There are times when it’s only clear how awful an idea is after the fact. Something that seems pretty good on paper winds up offending someone in application. You live and learn, careful not to make the same mistake in the future. That’s part of life.
Then there are occasions like this one, where someone should have seen it coming.
On Wednesday, Pine Bush High School in New York was celebrating National Foreign Language Week. As part of that celebration, the morning announcements included a reading of the Pledge of Allegiance…in Arabic. Students were infuriated, many of them taking to social media to express their anger.
“The pledge should always be said in English,” one student tweeted. “They could’ve just said ‘good morning’ in a different language each day.”
Yep, that or another of a million different phrases. That the school chose to use the Pledge specifically proves that this was a calculated decision on the part of some liberal. So maybe it’s not fair to call it a “mistake.” Anyone with half a brain would have known the kind of controversy this was going to inspire.
Superintendent Joan Carbone insists that’s not the case. She said the reading was “something that was supposed to be good but turned out not to be.” She has since learned from the state’s Education Department that the Pledge of Allegiance is always to be read in English.
Pine Bush Principal Aaron Hopmayer was quick to apologize that afternoon, but the school is still divided over the reading. Yes, it’s true. Some of the students think it was an appropriate reading, though kids who lost parents in Middle Eastern wars and Jewish students are understandably not among them.
Count me as surprised that they are still reading the Pledge of Allegiance in school. Gosh, how do they get around that pesky part where it says “one nation under God?” Isn’t that a violation of the separation of church and state? I can only imagine that many students have to put their fingers in their ears when it gets to that part, lest they be infected with Jesus germs.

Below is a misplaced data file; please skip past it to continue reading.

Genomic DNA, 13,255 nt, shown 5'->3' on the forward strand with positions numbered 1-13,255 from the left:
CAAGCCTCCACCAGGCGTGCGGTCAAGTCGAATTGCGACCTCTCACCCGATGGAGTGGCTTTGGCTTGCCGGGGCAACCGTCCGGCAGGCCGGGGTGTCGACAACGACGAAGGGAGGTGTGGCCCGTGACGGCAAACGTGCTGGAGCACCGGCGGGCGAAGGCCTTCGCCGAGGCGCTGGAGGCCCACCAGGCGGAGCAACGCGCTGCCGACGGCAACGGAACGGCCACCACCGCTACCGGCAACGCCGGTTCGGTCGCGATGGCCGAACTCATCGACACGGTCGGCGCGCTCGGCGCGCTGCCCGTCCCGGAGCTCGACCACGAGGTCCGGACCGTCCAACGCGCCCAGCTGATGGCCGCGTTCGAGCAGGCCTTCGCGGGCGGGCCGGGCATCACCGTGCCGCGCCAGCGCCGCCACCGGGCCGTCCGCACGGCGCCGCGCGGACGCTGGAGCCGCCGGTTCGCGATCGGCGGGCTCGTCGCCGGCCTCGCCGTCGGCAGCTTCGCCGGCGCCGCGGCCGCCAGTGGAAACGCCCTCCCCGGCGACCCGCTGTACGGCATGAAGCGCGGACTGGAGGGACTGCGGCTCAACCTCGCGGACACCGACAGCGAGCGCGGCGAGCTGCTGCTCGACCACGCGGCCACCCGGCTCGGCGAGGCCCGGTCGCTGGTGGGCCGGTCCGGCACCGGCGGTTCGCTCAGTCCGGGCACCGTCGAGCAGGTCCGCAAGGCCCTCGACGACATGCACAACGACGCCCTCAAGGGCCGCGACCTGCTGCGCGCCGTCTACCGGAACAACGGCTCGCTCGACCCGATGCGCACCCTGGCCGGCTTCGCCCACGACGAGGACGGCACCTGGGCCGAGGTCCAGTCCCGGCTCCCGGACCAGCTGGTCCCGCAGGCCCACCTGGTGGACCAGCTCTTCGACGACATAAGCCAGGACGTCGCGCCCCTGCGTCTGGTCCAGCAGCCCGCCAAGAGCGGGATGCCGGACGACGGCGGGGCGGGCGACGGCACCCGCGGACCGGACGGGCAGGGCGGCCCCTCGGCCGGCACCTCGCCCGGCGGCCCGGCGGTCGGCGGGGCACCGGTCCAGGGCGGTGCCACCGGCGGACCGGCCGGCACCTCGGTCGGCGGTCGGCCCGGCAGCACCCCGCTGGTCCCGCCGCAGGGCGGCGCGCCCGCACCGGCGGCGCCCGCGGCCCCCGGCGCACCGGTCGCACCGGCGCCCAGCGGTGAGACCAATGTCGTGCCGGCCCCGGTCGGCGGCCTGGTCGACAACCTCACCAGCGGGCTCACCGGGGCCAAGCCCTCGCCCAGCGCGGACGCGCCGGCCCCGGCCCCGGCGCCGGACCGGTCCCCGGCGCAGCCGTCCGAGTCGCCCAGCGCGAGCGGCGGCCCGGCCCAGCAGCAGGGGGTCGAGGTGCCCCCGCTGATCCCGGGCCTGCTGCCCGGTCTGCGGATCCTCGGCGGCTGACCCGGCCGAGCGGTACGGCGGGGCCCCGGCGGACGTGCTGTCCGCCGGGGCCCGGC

Is there anything inherently wrong with saying the Pledge in a foreign language? Of course not, other than the fact that it apparently violated some bureaucratic regulation. There’s not even anything wrong with saying it in Arabic, except that we can’t exactly ignore the context. And that’s why so many students were offended, and that’s why this isn’t just an example of kids making a mountain out of a molehill.
It can’t be ignored that Arabic is the language of Islam. And it can’t be ignored that Islam’s radical offshoots stand as the greatest threat to everything that the flag stands for. That’s not a fact acknowledged by President Obama, but it’s a fact nonetheless. If we have anything resembling a national enemy, radical Islam fits the bill. To read the Pledge in the language of that evil religion is an insult to every American who spilled their blood in Iraq and Afghanistan, to say nothing of those who died on 9/11.
Some people are never going to see it that way, and that’s fine. It’s a free country. But if we’re going to say the Pledge in a foreign language, we should at least choose languages originating in countries that share our values. You won’t find many Arabic-speaking countries that meet that definition.